Agnes Scott College
Larry Riddle, Agnes Scott College

Sierpinski Carpet





Start with a solid (filled) square C(0). Divide this into 9 smaller congruent squares. Remove the interior of the center square (that is, do not remove the boundary) to get C(1). Now subdivide each of the eight remaining solid squares into 9 congruent squares and remove the center square from each to obtain C(2). Continue to repeat the construction to obtain a decreasing sequence of sets

$$ C(0) \supset C(1) \supset C(2) \supset C(3) \supset \cdots $$

The Sierpinski carpet is the intersection of all the sets in this sequence, that is, the set of points that remain after this construction is repeated infintely often. The figures below show the first four iterations. The squares in red denote some of the smaller congruent squares used in the construction.



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The original square is scaled by a factor r=1/3. This is done 8 times followed by the necessary translations to arrange the eight squares as depicted for C(1) If we take the original square to be a unit square with opposite corners at (0,0) and (1,1), then the IFS would be given by the following functions.

\[ \begin{align} f_1 ({\bf{x}}) &= \left[ {\begin{array}{*{20}c} {1/3} & 0 \\ 0 & {1/3} \\ \end{array}} \right]{\bf{x}} \\ f_2 ({\bf{x}}) &= \left[ {\begin{array}{*{20}c} {1/3} & 0 \\ 0 & {1/3} \\ \end{array}} \right]{\bf{x}} + \left[ {\begin{array}{*{20}c} 0 \\ {1/3} \\ \end{array}} \right] \\ f_3 ({\bf{x}}) &= \left[ {\begin{array}{*{20}c} {1/3} & 0 \\ 0 & {1/3} \\ \end{array}} \right]{\bf{x}} + \left[ {\begin{array}{*{20}c} 0 \\ {2/3} \\ \end{array}} \right] \\ f_4 ({\bf{x}}) &= \left[ {\begin{array}{*{20}c} {1/3} & 0 \\ 0 & {1/3} \\ \end{array}} \right]{\bf{x}} + \left[ {\begin{array}{*{20}c} {1/3} \\ 0 \\ \end{array}} \right] \\ f_5 ({\bf{x}}) &= \left[ {\begin{array}{*{20}c} {1/3} & 0 \\ 0 & {1/3} \\ \end{array}} \right]{\bf{x}} + \left[ {\begin{array}{*{20}c} {1/3} \\ {2/3} \\ \end{array}} \right] \\ f_6 ({\bf{x}}) &= \left[ {\begin{array}{*{20}c} {1/3} & 0 \\ 0 & {1/3} \\ \end{array}} \right]{\bf{x}} + \left[ {\begin{array}{*{20}c} {2/3} \\ {0} \\ \end{array}} \right] \\ f_7 ({\bf{x}}) &= \left[ {\begin{array}{*{20}c} {1/3} & 0 \\ 0 & {1/3} \\ \end{array}} \right]{\bf{x}} + \left[ {\begin{array}{*{20}c} {2/3} \\ {1/3} \\ \end{array}} \right] \\ f_8 ({\bf{x}}) &= \left[ {\begin{array}{*{20}c} {1/3} & 0 \\ 0 & {1/3} \\ \end{array}} \right]{\bf{x}} + \left[ {\begin{array}{*{20}c} {2/3} \\ {2/3} \\ \end{array}} \right] \\ \end{align} \]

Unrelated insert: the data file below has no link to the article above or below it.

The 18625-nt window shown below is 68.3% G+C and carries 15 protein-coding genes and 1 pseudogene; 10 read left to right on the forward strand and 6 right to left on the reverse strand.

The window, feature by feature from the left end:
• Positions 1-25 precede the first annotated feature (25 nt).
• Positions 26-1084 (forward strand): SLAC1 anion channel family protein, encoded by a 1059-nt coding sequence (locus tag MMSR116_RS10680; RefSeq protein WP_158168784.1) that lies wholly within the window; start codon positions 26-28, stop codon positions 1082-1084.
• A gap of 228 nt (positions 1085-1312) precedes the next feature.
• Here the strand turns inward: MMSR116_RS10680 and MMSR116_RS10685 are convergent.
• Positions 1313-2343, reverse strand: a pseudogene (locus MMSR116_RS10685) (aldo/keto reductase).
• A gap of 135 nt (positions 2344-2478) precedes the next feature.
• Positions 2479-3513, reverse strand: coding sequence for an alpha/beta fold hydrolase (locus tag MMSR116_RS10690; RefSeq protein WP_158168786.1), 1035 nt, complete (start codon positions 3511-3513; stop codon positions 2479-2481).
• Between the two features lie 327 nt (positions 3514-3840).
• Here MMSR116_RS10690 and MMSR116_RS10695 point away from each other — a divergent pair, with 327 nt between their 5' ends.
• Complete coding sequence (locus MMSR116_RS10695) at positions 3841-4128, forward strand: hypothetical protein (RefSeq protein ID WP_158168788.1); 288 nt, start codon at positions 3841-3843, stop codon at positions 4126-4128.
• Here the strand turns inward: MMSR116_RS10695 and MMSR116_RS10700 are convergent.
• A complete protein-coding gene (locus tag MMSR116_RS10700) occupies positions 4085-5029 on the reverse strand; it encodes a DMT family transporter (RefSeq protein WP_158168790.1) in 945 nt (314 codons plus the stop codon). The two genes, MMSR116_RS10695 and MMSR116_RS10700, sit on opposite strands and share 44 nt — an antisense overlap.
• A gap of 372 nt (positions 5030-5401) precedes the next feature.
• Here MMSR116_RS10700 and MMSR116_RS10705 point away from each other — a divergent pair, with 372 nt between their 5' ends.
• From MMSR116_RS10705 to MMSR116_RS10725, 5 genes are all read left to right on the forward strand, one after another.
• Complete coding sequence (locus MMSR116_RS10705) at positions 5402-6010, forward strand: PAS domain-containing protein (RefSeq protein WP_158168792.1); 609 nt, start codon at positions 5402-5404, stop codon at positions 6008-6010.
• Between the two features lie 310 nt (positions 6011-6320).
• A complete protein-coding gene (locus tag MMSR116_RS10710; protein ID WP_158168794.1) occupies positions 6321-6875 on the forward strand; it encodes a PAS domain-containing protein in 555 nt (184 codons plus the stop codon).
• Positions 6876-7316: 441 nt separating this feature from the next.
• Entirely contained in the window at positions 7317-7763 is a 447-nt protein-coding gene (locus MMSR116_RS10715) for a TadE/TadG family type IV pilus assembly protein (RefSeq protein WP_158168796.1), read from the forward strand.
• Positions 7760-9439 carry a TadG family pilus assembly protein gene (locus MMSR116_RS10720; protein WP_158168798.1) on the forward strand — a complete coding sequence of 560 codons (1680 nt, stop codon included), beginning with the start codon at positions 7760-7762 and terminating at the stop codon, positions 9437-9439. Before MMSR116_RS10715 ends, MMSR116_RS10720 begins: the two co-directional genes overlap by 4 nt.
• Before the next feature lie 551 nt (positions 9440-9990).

The Sierpinski carpet consists of eight self-similar pieces corresponding to the eight functions in the iterated function system.






Angle 90
Axiom F
F —> F+F−F−F−G+F+F+F−F
G —> GGG

This will produce the Sierpinski carpet rotated by 45°. In addition, there will be lines through the square "holes" (see first animation). If you want to avoid those lines, you can modify the L-system to lift the pen by using

F —> F+F−F−F−UGD+F+F+F−F

where U means the pen goes up and D means the pen goes down. You can see the effect in the second animation.


The Sierpinski carpet is self-similar with 8 non-overlapping copies of itself, each scaled by the factor r < 1. Therefore the similarity dimension, d, of the unique attractor of the IFS is the solution to

$$\sum\limits_{k = 1}^8 {{r^d}} = 1\quad \Rightarrow \quad d = \frac{{\log (1/8)}}{{\log (r)}} = \frac{{\log (1/8)}}{{\log (1/3)}} = \frac{{\log (8)}}{{\log (3)}} = 1.89279$$


Suppose the area of the original square C(0) is equal to 1. To get C(k+1), we scale C(k) by 1/3, which reduces the area by 1/9 = (1/3)2. But we make 8 copies of this scaled version to form C(k+1). Therefore the area of C(k+1) must be (8/9)th of the area of C(k). This means that the area of C(n) is (8/9)n for all n.

Notice that these areas go to 0 as n goes to infinity. This means that we have removed "all" of the area of the original square in constructing the Sierpinski carpet. But of course there are many points still left in the carpet. That is one reason why area is not a useful dimension for this set.